} else {
  // if no assets are provided, just load the template directly
  await template(frame, projectData);

Then, back over in the iframe message receiver, we’ll want to retrieve these assets when requested:

export async function getImage(imageURI: string): Promise<Uint8Array> {
  const resp = await fetch(imageURI);
  // convert image data into Uint8Array to send back to FigmaSandbox
  const blob = await resp.blob();
  return new Promise((resolve, reject) => {
    const reader = new FileReader();
    reader.onload = () => resolve(new Uint8Array(reader.result as ArrayBuffer));
    reader.onerror = () => reject(new Error('Could not read from blob'));
switch (type) {
  case actions.LoadAssets: {
    const assets = pluginMessage.assets as Assets;
    const names = Object.keys(assets);
    // prepare to load all declared assets
    const loads = [];
    const loaded = {};
    for (let i = 0; i < names.length; i += 1) {
      const n = names[i];
      const ast = assets[n];
       const assetLoader = async () => {
        switch (ast.type) {
          case AssetType.IMAGE: {
            loaded[n] = await getImage(ast.uri);
          // ...
    // await for all promises to resolve
    await Promise.all(loads);
    // send results back to the FigmaSandbox
    parent.postMessage({ pluginMessage: {
      ...pluginMessage, // retain context for the FigmaSandbox
      assets: loaded, // note that at this point, the values in assets is raw image data
      type: actions.AssetsLoaded,
    } }, '*');

Now, back to the FigmaSandbox again (woo! ping pong!), we’ll want to put all this image data straight into Figma to avoid moving all this raw data around, and generate our template!

// load up context
const frameID = msg.frameID as string;
const pageID = msg.pageID as number;
const projectData = msg.projectData as ProjectData;
const { name, template } = pages[pageID];

// add assets to figma and set up references
const assets = {};
Object.keys(msg.assets).forEach((n) => {
  const data = msg.assets[n] as Uint8Array;
  const imageN = figma.createImage(data);
  assets[n] = imageN.hash;

// execute template with loaded assets!
await template(figma.getNodeById(frameID) as FrameNode, projectData, assets);

For the example template, this back-and-forth results in a page that looks like this:

template results

If you find this example hard to follow, try and read through it again and match it up against the plugin sequence diagram illustrated previously - each action should more or less align with the arrows on the diagram. It definitely took me a little while to get the hang of as well :sweat_smile:

# Example: Creating a Map View

In the above example we show how we can leverage this framework to load image assets - but why stop there? We can take this a step further and generate image assets on the fly, such as maps:

We can do this with the Mapbox SDK’s static images service, which accepts a variety of parameters to create a map. After writing a bit of a wrapper layer around the API to tailor it to our needs, we end up with a code snippet like this that extends the asset loader in the previous example:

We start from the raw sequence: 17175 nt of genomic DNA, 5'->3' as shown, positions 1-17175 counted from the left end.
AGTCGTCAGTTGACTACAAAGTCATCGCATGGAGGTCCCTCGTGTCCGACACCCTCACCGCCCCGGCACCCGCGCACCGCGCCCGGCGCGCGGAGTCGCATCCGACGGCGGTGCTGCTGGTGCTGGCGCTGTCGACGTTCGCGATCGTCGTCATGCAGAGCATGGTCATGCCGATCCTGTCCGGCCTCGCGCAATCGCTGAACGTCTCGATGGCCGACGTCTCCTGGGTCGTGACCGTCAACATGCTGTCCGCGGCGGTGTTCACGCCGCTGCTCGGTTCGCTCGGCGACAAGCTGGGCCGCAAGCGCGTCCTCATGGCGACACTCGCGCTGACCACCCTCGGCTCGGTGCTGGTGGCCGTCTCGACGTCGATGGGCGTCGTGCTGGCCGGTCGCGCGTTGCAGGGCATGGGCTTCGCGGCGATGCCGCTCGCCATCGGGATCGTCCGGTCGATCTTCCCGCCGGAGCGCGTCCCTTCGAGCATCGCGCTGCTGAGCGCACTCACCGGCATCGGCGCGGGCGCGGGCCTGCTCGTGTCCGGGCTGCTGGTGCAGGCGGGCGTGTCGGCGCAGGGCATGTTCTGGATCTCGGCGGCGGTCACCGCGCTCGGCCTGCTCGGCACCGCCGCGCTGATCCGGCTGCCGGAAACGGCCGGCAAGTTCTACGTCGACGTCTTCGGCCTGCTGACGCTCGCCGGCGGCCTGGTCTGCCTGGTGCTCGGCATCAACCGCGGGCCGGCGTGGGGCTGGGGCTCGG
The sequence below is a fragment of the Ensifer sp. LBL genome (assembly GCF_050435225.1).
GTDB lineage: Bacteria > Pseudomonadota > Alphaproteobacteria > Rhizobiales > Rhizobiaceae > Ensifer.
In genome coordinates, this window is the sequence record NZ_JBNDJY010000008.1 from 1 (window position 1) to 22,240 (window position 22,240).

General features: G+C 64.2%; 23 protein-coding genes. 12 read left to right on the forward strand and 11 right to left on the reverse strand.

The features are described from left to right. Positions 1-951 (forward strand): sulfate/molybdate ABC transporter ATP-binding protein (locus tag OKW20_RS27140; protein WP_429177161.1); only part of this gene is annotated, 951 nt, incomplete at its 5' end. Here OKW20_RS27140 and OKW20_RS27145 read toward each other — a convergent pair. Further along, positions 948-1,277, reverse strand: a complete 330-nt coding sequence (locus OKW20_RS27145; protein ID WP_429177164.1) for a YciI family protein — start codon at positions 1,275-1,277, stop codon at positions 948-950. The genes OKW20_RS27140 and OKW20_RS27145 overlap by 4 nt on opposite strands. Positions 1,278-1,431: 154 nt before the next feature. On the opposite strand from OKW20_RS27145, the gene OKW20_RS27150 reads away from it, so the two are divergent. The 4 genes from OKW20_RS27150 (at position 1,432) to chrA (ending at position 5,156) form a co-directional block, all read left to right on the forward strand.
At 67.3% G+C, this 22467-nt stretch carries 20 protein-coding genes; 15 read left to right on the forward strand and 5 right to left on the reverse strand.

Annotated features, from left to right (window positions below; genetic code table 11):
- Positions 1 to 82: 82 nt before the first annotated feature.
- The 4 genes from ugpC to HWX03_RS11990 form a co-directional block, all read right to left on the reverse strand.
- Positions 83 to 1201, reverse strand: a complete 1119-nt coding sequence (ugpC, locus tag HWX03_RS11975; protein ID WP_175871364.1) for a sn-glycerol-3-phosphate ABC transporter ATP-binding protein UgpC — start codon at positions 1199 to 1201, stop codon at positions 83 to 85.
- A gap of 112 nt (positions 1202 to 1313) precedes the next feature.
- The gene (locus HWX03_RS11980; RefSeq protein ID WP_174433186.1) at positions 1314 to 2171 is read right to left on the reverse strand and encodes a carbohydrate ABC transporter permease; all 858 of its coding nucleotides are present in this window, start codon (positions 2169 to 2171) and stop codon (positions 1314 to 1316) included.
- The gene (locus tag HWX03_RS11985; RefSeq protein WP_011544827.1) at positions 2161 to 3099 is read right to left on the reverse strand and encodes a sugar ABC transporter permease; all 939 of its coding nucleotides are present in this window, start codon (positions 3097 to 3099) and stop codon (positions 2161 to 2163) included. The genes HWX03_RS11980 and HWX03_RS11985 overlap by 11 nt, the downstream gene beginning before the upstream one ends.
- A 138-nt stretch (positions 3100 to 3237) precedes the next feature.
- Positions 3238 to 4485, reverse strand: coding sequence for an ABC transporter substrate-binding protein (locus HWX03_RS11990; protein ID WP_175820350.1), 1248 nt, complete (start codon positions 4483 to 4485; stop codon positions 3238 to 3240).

switch (ast.type) {
  // other types...

  case AssetType.MAP: {
    // set up layers, coordinates, etc such as:
    const overlays: { marker?: Marker, geoJson?: any }[] = [{
      marker: {
        coordinates: targetCoords,
        size: 'large',
        color: '#ff0000',

    // ... more setup

    const mapURI = mapbox.generateMap(overlays, {
      position: {
        coordinates: mapCenter,
        zoom: (scale === 'SMALL') ? 11.5 : 4,
      width: dimensions ? dimensions.width : undefined,
      height: dimensions ? dimensions.height : undefined,

    // set up data to pass back to the FigmaSandbox
    loaded[name] = await getImage(mapURI);
    loaded[`${name}.center`] = mapCenter;

A page can then declare the following map asset to easily get one created on the fly, with all sorts of options to customise it to the given page:

template.assets = (data: ProjectData, inputs: {[key in Inputs]: any}): Assets => ({
  pointsOfInterest: {
    type: AssetType.MAP,
    address: data.coordinates || data.address,
    province: data.province,
    config: {
      style: 'LIGHT',
      mapRadius: 1000,
      pointsOfInterest: !!inputs.generatePointsOfInterest,
      // as big as page
      dimensions: { width: PAGE_A4.x - 60, height: PAGE_A4.y - 60 },
      // bias right to leave space for text
      positionBias: { h: 'RIGHT' },
  bigLocation: {
    type: AssetType.MAP,
    address: data.coordinates || data.address,
    province: data.province,
    config: {
      style: 'PATTERN',
      mapRadius: 50000,
      dimensions: { width: BIG_LOCATION_DIMENSIONS.x, height: BIG_LOCATION_DIMENSIONS.y },
      // bias down
      positionBias: { v: 'DOWN' },

And tada! Multiple maps! Points of interest!

# Final Thoughts

The Figma plugin documentation is quite robust (except for loading images and a good way to do the back-and-forth described in the above example, which I had to spend a good amount of time figuring out for myself), and feature-wise it’s pretty comprehensive as well. If your team has any sort of design needs, I would highly recommend looking into automating some of your processes with Figma!

That said, it can be a bit of work to do seemingly trivial things (at least at first), but when you get the hang of things you can do some pretty cool tricks with it, as outlined above!

As an aside: the charts in this post were created with Mermaid, which I recently (re)discovered - very nifty.